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© Reuters / Eddie Keogh

  • A “looming crisis” over the failure of financial contracts after Brexit threatens Europe’s financial stability and poses a “significant risk to the personal finances of millions of people,” a finance lobby group has warned.
  • TheCityUK said Britain’s loss of financial “passporting” after Brexit needs urgent attention.
  • The warning comes as businesses fret over the UK’s lack of preparation for Brexit.

LONDON – Britain faces a “looming crisis” after Brexit over the potential failure of major financial contracts which operate across the EU, posing a “significant risk to financial stability and the personal finances of millions of people.”

That is according to TheCityUK, which represents Britain’s finance sector. The lobby group warned in a report on Wednesday that Britain’s decision to leave the European single market could have a serious and highly damaging impact on a wide range of financial contracts in both the UK and rest of Europe.

TheCityUK said in a statement that the problem, unless resolved by UK and EU negotiators, could damage the finances of millions of ordinary people, such as those who have insurance policies.

“Thirty-six million insurance policyholders across the UK and EEA, and £26 trillion of outstanding uncleared derivatives contracts could be impacted if the UK and EU fail to agree on a solution,” the group said.

What’s the problem?

There is currently no agreement in place between EU and UK negotiators regarding Britain’s post-Brexit financial relationship with the EU. But Theresa May’s plan to take Britain out of the single market means UK firms will no longer be able to rely on financial “passporting,” the arrangement which allows them to sell financial services freely to the EU27 countries.

The loss of passporting rights after Brexit could make it illegal for firms to service existing cross-border contracts in their current form. That means the crucial functions which underpin crucial aspects of things like corporate finance and the operation of insurance firms could be seriously disrupted.

Equally, European firms with existing financial contracts in Britain will be faced with an identical problem, and be unable to service existing contract with UK-based firms.

How serious is the threat?

It might sound like a niche problem, but the so-called “contract continuity” problem would affect general insurance, life insurance, pension schemes, derivatives contracts, and credit facilities, TheCityUK said.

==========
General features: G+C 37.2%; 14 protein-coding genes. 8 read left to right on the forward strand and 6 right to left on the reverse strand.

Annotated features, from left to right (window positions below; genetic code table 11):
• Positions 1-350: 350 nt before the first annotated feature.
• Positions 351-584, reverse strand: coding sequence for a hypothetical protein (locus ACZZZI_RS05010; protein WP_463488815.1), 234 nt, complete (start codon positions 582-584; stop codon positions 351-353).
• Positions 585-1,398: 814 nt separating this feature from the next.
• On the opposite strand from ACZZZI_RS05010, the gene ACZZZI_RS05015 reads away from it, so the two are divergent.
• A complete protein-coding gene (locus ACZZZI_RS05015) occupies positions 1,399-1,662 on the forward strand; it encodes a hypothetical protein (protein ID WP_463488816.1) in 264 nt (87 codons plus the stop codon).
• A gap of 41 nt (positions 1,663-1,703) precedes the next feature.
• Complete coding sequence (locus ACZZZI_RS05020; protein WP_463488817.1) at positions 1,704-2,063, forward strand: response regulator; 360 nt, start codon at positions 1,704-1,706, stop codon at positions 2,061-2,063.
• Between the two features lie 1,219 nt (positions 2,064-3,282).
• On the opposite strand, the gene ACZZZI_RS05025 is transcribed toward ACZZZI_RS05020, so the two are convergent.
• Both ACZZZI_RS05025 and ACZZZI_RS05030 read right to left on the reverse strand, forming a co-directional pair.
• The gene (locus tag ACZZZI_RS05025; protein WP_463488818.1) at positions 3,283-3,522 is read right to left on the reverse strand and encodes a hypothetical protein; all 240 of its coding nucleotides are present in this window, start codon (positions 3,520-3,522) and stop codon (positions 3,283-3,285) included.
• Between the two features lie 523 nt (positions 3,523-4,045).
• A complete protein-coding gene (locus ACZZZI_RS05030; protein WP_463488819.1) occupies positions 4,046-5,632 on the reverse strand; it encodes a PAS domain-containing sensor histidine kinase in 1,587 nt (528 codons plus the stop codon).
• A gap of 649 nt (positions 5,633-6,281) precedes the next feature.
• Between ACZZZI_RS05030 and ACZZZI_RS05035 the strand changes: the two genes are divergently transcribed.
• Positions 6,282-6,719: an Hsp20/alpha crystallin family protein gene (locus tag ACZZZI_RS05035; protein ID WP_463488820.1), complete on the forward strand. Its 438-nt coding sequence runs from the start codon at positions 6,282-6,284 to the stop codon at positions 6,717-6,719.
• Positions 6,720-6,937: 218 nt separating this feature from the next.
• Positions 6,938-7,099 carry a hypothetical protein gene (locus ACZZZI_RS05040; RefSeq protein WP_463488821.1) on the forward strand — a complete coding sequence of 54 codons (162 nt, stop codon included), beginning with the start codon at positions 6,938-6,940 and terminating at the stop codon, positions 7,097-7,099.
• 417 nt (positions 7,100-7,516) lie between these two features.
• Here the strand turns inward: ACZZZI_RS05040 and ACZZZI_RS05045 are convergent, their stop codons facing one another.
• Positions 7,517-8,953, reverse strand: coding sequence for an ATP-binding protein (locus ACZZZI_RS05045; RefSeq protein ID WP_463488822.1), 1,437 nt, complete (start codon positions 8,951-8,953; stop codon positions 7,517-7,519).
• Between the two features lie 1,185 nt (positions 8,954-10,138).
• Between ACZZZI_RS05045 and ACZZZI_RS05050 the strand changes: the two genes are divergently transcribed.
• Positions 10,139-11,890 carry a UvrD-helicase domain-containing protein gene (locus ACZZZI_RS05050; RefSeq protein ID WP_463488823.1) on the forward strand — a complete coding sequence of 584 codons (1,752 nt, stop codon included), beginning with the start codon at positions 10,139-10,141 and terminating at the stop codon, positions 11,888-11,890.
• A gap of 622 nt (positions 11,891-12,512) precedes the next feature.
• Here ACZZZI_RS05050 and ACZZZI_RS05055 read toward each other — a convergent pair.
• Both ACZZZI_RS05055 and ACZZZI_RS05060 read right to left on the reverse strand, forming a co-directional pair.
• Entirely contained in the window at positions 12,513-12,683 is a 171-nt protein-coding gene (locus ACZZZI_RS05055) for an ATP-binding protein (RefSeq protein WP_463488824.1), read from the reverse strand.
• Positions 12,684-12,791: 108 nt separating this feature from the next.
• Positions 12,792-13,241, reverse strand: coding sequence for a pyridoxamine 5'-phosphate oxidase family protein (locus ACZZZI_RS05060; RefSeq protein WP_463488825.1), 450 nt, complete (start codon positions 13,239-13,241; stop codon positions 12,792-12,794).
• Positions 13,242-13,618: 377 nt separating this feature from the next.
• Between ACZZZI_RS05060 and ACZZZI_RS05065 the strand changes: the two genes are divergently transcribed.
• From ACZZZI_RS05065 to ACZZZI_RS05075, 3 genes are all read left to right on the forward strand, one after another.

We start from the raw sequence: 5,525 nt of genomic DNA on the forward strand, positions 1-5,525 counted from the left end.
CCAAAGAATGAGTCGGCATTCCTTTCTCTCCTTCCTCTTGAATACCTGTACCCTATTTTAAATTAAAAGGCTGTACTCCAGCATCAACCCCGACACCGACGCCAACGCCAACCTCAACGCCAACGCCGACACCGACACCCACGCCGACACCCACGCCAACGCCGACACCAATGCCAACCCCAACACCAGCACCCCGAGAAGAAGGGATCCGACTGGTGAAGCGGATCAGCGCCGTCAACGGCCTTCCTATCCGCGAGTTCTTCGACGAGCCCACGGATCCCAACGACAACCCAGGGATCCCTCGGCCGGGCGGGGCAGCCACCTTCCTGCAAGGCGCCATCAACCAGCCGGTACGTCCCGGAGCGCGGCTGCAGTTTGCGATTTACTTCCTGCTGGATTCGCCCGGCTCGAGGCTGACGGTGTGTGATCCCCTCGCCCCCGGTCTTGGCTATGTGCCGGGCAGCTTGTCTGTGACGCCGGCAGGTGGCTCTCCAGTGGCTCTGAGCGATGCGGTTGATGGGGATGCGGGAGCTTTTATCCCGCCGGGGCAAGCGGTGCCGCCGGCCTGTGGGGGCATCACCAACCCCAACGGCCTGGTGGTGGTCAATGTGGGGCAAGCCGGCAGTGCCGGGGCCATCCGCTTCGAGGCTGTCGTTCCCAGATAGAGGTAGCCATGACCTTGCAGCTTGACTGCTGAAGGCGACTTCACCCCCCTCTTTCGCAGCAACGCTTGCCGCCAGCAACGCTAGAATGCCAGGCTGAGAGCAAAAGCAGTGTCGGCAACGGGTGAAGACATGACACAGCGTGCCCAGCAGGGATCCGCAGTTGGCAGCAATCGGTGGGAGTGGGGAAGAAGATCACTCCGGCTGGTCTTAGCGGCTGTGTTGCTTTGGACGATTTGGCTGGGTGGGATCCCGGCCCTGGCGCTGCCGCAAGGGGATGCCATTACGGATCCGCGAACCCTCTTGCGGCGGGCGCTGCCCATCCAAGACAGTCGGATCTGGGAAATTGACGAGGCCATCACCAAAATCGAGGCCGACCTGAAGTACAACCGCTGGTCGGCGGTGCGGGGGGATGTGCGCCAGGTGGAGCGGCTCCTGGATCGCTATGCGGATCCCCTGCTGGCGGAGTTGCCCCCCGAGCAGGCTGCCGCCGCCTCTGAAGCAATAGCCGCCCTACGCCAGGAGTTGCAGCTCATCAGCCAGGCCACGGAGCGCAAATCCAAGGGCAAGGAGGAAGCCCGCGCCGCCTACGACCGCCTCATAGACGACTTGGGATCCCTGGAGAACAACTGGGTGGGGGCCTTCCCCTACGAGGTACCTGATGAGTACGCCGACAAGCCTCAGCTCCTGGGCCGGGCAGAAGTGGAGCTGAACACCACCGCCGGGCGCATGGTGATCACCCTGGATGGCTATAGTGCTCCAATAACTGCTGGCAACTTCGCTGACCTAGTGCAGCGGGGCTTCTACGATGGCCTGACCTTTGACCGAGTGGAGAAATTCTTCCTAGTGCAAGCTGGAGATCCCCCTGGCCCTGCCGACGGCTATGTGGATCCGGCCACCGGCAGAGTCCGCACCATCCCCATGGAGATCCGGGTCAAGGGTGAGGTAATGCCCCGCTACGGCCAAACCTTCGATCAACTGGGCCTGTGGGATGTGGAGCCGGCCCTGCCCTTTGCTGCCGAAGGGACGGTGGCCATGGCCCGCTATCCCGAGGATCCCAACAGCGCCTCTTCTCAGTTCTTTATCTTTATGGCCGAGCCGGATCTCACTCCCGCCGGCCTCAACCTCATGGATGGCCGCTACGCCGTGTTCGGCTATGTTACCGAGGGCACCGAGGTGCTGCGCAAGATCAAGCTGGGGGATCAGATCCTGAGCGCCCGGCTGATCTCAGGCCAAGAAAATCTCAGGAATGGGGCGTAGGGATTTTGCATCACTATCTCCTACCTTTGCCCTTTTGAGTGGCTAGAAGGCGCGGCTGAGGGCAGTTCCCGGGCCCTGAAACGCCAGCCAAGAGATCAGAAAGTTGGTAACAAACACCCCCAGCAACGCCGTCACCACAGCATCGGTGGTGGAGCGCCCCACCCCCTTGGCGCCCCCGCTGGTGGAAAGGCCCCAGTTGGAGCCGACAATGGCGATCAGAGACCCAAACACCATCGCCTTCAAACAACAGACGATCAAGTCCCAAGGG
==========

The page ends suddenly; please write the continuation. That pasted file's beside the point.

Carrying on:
“The extent of this issue significant and will affect both UK and EEA customers,” the group said in a statement.

According to the Bank of England, approximately six million UK insurance policyholders, 30 million EEA insurance policyholders, and around £26 trillion of uncleared derivatives could potentially be affected.

“This sounds like an obscure issue, but ignoring the question of contract continuity post-Brexit is to play a dangerous game of chicken with the finances of customers across the whole of Europe,” said Miles Celic, chief executive of TheCityUK.

… ignoring the question of contract continuity post-Brexit is to play a dangerous game of chicken with the finances of customers across the whole of Europe.

He called for all existing contracts to be “grandfathered,” a policy which means current rules would continue to apply to existing contracts even after new rules come in.

“Without a viable solution, millions of people could be left without a safety net. This must not be sucked into the Brexit negotiations. It is a non-political, technical issue and needs a non-political, technical solution,” he said.

The warning comes as businesses increasingly fret over the UK’s lack of preparation for Brexit.

Prime Minister May heads to Brussels at the end of June for an EU summit where negotiators had hoped to make significant progress on issues which need to be resolved before the transition deal is formally ratified, with the threat of a “no-deal” Brexit still looming over industry preparations for EU departure.

However, both sides now appear to accept that significant progress is not likely until November.

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